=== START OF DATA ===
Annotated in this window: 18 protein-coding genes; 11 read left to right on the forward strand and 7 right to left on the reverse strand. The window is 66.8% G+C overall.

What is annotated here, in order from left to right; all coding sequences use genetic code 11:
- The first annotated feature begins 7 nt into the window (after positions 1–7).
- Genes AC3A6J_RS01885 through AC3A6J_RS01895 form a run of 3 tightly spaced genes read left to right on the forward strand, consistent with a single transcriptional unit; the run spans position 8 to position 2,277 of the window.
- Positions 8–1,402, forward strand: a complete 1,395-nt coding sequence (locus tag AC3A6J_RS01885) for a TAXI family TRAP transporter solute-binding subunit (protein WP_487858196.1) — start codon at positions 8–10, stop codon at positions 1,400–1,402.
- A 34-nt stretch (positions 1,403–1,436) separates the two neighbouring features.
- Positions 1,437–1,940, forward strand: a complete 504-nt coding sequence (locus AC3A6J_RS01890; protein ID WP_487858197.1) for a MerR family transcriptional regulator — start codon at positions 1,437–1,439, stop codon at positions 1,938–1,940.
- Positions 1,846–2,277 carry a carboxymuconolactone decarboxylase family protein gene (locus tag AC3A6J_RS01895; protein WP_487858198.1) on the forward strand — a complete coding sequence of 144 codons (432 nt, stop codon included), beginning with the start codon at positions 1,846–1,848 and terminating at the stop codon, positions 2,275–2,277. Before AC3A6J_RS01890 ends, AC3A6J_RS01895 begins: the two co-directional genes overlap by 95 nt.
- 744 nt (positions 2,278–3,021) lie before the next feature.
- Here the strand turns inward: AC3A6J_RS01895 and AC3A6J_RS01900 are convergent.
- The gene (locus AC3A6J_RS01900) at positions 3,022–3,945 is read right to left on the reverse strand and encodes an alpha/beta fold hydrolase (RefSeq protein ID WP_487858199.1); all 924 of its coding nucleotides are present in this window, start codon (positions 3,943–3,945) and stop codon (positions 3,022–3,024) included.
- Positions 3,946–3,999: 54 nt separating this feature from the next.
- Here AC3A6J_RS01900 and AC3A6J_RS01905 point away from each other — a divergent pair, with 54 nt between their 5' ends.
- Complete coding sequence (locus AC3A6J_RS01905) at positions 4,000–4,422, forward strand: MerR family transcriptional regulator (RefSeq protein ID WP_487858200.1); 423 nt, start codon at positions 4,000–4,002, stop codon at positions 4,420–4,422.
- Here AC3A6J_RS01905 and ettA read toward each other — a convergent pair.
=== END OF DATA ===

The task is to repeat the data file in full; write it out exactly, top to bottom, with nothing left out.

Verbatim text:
Annotated in this window: 18 protein-coding genes; 11 read left to right on the forward strand and 7 right to left on the reverse strand. The window is 66.8% G+C overall.

What is annotated here, in order from left to right; all coding sequences use genetic code 11:
- The first annotated feature begins 7 nt into the window (after positions 1–7).
- Genes AC3A6J_RS01885 through AC3A6J_RS01895 form a run of 3 tightly spaced genes read left to right on the forward strand, consistent with a single transcriptional unit; the run spans position 8 to position 2,277 of the window.
- Positions 8–1,402, forward strand: a complete 1,395-nt coding sequence (locus tag AC3A6J_RS01885) for a TAXI family TRAP transporter solute-binding subunit (protein WP_487858196.1) — start codon at positions 8–10, stop codon at positions 1,400–1,402.
- A 34-nt stretch (positions 1,403–1,436) separates the two neighbouring features.
- Positions 1,437–1,940, forward strand: a complete 504-nt coding sequence (locus AC3A6J_RS01890; protein ID WP_487858197.1) for a MerR family transcriptional regulator — start codon at positions 1,437–1,439, stop codon at positions 1,938–1,940.
- Positions 1,846–2,277 carry a carboxymuconolactone decarboxylase family protein gene (locus tag AC3A6J_RS01895; protein WP_487858198.1) on the forward strand — a complete coding sequence of 144 codons (432 nt, stop codon included), beginning with the start codon at positions 1,846–1,848 and terminating at the stop codon, positions 2,275–2,277. Before AC3A6J_RS01890 ends, AC3A6J_RS01895 begins: the two co-directional genes overlap by 95 nt.
- 744 nt (positions 2,278–3,021) lie before the next feature.
- Here the strand turns inward: AC3A6J_RS01895 and AC3A6J_RS01900 are convergent.
- The gene (locus AC3A6J_RS01900) at positions 3,022–3,945 is read right to left on the reverse strand and encodes an alpha/beta fold hydrolase (RefSeq protein ID WP_487858199.1); all 924 of its coding nucleotides are present in this window, start codon (positions 3,943–3,945) and stop codon (positions 3,022–3,024) included.
- Positions 3,946–3,999: 54 nt separating this feature from the next.
- Here AC3A6J_RS01900 and AC3A6J_RS01905 point away from each other — a divergent pair, with 54 nt between their 5' ends.
- Complete coding sequence (locus AC3A6J_RS01905) at positions 4,000–4,422, forward strand: MerR family transcriptional regulator (RefSeq protein ID WP_487858200.1); 423 nt, start codon at positions 4,000–4,002, stop codon at positions 4,420–4,422.
- Here AC3A6J_RS01905 and ettA read toward each other — a convergent pair.